|In succeeding weeks we heard intimations that there might be anti-US demonstrations again this year on 4 November. Not over the flag issue, but because we were closing our Colon Consulate. My new ambassador made clear to Washington that he did not think that was a good reason to have demonstrations. We should keep the Consulate open. Sorry, said the State Department, but we have transferred the consul and vice consul and there are no replacements... but if you think it important, we do not mind if you send an Embassy staff member to Colon to maintain an official presence. |
The next week I began commuting across a continent, perhaps the only member of the American Foreign Service ever to do so. The Panama Railroad train left Panama City at 0700, four old coaches and a diesel locomotive, and after a pleasant hours trip through the forest and along Gatun Lake I would reach Colon where Victor Lambert, the Consulates only remaining Panamanian employee, would meet me in the consulate Ford and we would driveto the Consulate and raise the flag. Our premises consisted of two buildings which had once been the residences of senior army officers, with an acre of gardens bordered by a former 16-inch gun emplacement. The gun emplacement was now inhabited by large parasol ants which periodically invaded the garden and were in turn attacked by Victor with chlordane.
I enjoyed having my own post, although it was a little one, as a vice consul aged 28. I traveled up and down the Caribbean coast of the Republic, once even traveling with Mr. Farland on a navy minesweeperthere was no roadto the ancient town of Nombre de Dios, named by Columbus on his last voyage. Soon 1 had made friends with Colons business and politicalleaders, including Jose Dominador Bazan, a colonense who was Second Vice President of the Republic. Most evenings I took the train home, but occasionally my wife would leave our children with the maid in Panama City and join me for an evening in Colon. When the November holidays camethe fourth was the national holiday, but Colon also celebrated the fifth as Colon DayI left my family at home and moved into the Consulate for three days. The holidays would be special this year. The Canal Company had softened its stand on flags, and had agreed that on the fifth, after a ceremony at Colon's city ball, Colons officialdom could march into the Canal Zone behind the Panamanian flag.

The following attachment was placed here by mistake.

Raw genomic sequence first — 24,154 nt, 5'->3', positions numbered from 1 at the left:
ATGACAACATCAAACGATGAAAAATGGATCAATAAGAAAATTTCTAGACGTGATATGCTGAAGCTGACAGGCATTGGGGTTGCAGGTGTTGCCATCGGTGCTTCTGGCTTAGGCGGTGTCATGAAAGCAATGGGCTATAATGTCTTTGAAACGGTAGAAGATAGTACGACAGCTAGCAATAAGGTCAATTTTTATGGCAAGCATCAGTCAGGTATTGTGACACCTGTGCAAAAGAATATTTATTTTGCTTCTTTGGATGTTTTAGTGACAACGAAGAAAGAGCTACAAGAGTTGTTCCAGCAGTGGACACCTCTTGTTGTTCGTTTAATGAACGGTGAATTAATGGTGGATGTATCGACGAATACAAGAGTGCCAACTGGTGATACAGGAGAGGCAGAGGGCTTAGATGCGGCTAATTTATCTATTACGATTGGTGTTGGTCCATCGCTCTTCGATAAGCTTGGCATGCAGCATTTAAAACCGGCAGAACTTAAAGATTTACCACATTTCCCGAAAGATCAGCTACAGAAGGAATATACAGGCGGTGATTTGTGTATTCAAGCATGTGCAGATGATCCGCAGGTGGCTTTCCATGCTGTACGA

On the fourth I wore my best Haspel suit to an official reception and luncheon in Colon. But formal dress in Panama was a white suit, and that was indicated for the fifth. Soon after we had come to Panama my wife had found me some good linen, found a Hindu tailor, and for $40 the tailor made me a handsome white suit. I wore it once, the maid washed it and it shrank a little, I wore it again and the maid washed it and put it away. White-suit occasions were not frequent.
On the morning of the fifth I woke up early in Colon, had coffee and a mango, shaved, showered, and put on my white suit. Incredibly, awfully, it had shrunk again, and drastically, at its last washing. The jacket sleeves ended unacceptably far above my wrists, the trousers above my ankles. I was due at City Hall at 10.00 and the invitation said white suit. The Second Vice President would be there; everyone who counted would be there. The Cuban Consul would certainly be wearing his white suit; all the consuls would. I found that by pulling the trousers down below my waist I could almost achieve a respectable trouser length. If I kept my arms somewhat retracted in the sleeves, I would not look exactly like a teenager who had sprouted Out of his clothes. I dressed, and drove to City Hall.
I made a quick entrance on arrivingthe Second Vice President inquired politely if I had hurt my shoulder, as I tried to retract my arm after shaking his handand took my seat with the other consuls. After long oratory we went down to the street. The notables began arranging themselves for the march, behind the Colon firemens band and the honour guard with the flag. I stood on the curb watching. The Second Vice President came over to me and said But youre going with us! No, Vice President, this is your day. But you are; we would feel insulted if our friend the Vice Consul didnt come. This is an historic occasion! Yes, but it's your occasion, not mine. Bridges, you wouldn't want to insult us? No, Vice President, Ill come.
The band began to play a march. Maneuvering the waist of my trousers down below my navel again, I joined the other white-suited gentlemen. The Vice President was on my right, the Provincial Governor on my left. Off we stepped. The Cuban Consul was in the row just behind me, and I wondered if I heard him say something about gringo tailors. That no longer bothered me. What bothered me now was what the Canal Company people, a jingoistic lot, would say if they saw the American Vice Consul marching into the Canal Zone behind the flag of Panama. We rounded the corner of Front Street and the Zone was just ahead of us. Standing on the corner was the head of the Atlantic Division of the Canal Company, looking straight at me. I winked at him as we passed. He did not wink back.
An hour later I got back to the Consulate and quickly phoned Ambassador Farland to tell him, before Tom CaIdwell could, about my forced march. Well, he said, CaIdwell had already phoned him, pretty angry, but he had told CaIdwell that he shouldnt be upset. Sometimes in diplomacy people might be forced to do things that others might find funny. I sat looking at my white trouser cuffs up near my knees arid thought, Funny is the word.